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A Special Team: The Houston Mavericks Just Keep Swimming

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Katie Rutz, Brian Hale, Bruce Rollins,

Katie Rutz and Brian Hale are all smiles with Coach Bruce.

The Houston Mavericks Swim Team is known for having medals (and hearts) of Olympic proportions. 

Started in 1976, the Mavericks were the first Special Olympics swim team in Texas. The group was founded by Moonyeen “Moon” Weiss, a mom and longtime head coach. She passed away in 2018 and leaves a special legacy. The original team consisted of four members; now, the team has 40 swimmers, ranging in ages from 9 to 70, many of whom have been part of the team for years. 

Opening Ceremonies

Head Coach Bruce Rollins and the Maverick Swim Team proudly carry the team banner during 2022 Texas State Opening Ceremonies.

Recently, the Mavericks participated at the state Special Olympics at Texas A&M University, an annual highlight of the swim team season. Before each swim meet, the Mavericks – and all Special Olympics athletes – recite the Athletes Pledge: “Let me win. But if I cannot win, let me be brave in the attempt.” 

Bruce Rollins, current head coach of the Houston Mavericks, is a big fan of the pledge. “It is touching to me and probably key to our competitors giving it their best and accepting the results. Being brave in the attempt is something I think everyone could relate to in any endeavor.”

Bruce, who’s been with the Mavericks since 2012, relayed some thoughts on coaching the team over the years. “Honestly, it is just a series of highlights for the swimmers and the families. [It’s a highlight] anytime a swimmer learns how to do something better than before – which is not only in swimming, but listening, being a great teammate, sportsmanship, or just smiling because they know we as coaches and parents were watching.”

The team trains year-round, practicing for an hour every Sunday, thanks to pool time donated by Dad’s Club Aquatics in Memorial/Spring Branch.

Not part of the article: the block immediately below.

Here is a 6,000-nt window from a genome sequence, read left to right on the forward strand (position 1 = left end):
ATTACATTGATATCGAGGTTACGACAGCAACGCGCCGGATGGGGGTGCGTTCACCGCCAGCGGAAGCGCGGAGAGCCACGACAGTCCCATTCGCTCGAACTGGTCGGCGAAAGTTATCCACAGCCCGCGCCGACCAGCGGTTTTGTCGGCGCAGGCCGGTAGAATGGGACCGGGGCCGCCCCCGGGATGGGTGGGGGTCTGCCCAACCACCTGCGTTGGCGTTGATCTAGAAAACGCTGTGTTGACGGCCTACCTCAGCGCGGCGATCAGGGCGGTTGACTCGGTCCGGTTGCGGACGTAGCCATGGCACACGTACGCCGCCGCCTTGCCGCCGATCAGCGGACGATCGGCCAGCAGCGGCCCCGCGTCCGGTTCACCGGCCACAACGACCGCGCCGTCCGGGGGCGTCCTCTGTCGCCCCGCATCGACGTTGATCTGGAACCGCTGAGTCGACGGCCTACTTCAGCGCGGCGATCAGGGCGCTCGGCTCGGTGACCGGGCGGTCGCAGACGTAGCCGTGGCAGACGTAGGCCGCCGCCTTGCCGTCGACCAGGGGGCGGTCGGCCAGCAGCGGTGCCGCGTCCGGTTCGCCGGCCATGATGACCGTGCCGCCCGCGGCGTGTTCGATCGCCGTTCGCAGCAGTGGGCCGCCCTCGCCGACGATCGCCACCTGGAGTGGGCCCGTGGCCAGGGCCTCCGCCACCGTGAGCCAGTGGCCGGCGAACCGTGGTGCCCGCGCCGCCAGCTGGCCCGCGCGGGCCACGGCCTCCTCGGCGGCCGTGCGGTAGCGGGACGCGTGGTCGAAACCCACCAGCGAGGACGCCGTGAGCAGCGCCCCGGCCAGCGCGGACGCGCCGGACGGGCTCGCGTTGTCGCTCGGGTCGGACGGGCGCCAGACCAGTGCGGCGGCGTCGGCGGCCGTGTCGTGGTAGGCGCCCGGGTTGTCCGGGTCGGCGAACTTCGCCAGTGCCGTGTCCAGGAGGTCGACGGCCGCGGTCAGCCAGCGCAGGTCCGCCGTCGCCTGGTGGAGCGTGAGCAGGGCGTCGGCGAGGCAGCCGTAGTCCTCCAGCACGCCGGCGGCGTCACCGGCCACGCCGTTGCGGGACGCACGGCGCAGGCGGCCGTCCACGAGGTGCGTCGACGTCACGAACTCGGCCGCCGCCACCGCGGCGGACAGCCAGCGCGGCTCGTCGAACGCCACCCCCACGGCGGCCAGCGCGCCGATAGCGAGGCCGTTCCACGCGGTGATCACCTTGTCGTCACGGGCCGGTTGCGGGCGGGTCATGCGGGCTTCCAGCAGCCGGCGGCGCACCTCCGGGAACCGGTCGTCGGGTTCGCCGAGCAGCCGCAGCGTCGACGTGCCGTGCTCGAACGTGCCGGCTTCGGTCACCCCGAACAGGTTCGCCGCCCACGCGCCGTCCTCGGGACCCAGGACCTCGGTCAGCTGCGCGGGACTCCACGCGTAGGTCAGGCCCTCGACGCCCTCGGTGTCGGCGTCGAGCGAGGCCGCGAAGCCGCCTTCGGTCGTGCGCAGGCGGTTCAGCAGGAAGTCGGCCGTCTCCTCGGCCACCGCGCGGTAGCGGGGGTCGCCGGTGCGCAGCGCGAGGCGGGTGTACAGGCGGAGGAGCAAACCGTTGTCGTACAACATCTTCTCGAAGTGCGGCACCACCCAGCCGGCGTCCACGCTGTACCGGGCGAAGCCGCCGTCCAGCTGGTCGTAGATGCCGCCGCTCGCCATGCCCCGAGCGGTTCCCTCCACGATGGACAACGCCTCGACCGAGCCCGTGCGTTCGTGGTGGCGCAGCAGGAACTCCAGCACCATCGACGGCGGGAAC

Brian Hale, Chuck Hale,

Brian Hale proudly wears his 2019 State Special Olympics medals while posing with his dad, Chuck, who is one of the swim coaches. 

Coach Chuck Hale said, “I enjoy working with the swimmers, encouraging their effort and helping them improve. It’s a special reward to see them take pride in their own effort and accomplishments.”

Chuck’s son, Brian, is 33 and has been with the Mavericks since he was 15. Brian has limited vocabulary, so his dad helped share Brian’s thoughts. “My wife, Barbara, and I know Brian likes the swim meets and enjoys being with his team and all the special athletes. There is an atmosphere of excitement at these events because all the swimmers know they have worked hard. The competition is a celebration of their accomplishments, no matter where they finish in the races. When Barbara and I ask Brian about the swim meets he says: ‘Fun’ then he lists his strokes: free style, backstroke.” 

Brian’s longtime friend, 32-year-old Katie Rutz, joined the Mavericks in 2000. Katie’s mom, Pat, shared, “Katie loves games and sports but there weren’t many opportunities in her life to get good at any of them. Katie may not be the fastest but is a very good swimmer who has improved at meets and become more confident. She enjoys the sense of belonging to a team and cares about her teammates.”